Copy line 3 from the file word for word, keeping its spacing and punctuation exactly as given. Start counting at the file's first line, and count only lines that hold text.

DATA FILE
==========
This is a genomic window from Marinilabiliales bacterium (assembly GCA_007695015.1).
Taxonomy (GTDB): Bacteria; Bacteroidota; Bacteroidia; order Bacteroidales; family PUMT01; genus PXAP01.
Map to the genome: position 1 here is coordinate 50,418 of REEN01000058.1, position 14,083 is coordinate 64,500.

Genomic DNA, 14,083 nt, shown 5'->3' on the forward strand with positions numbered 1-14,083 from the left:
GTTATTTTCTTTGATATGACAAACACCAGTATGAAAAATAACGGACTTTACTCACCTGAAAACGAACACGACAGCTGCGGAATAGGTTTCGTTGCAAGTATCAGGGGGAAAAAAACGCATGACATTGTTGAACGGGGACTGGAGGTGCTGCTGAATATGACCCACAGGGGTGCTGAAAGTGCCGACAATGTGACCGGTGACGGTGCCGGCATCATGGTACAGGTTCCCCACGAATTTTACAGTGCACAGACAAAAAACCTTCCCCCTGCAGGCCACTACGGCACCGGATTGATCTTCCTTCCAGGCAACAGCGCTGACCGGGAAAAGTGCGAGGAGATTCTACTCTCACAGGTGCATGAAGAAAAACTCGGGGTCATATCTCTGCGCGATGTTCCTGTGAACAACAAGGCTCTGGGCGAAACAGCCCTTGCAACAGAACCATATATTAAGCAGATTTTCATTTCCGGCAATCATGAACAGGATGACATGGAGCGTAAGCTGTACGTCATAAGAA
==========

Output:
Map to the genome: position 1 here is coordinate 50,418 of REEN01000058.1, position 14,083 is coordinate 64,500.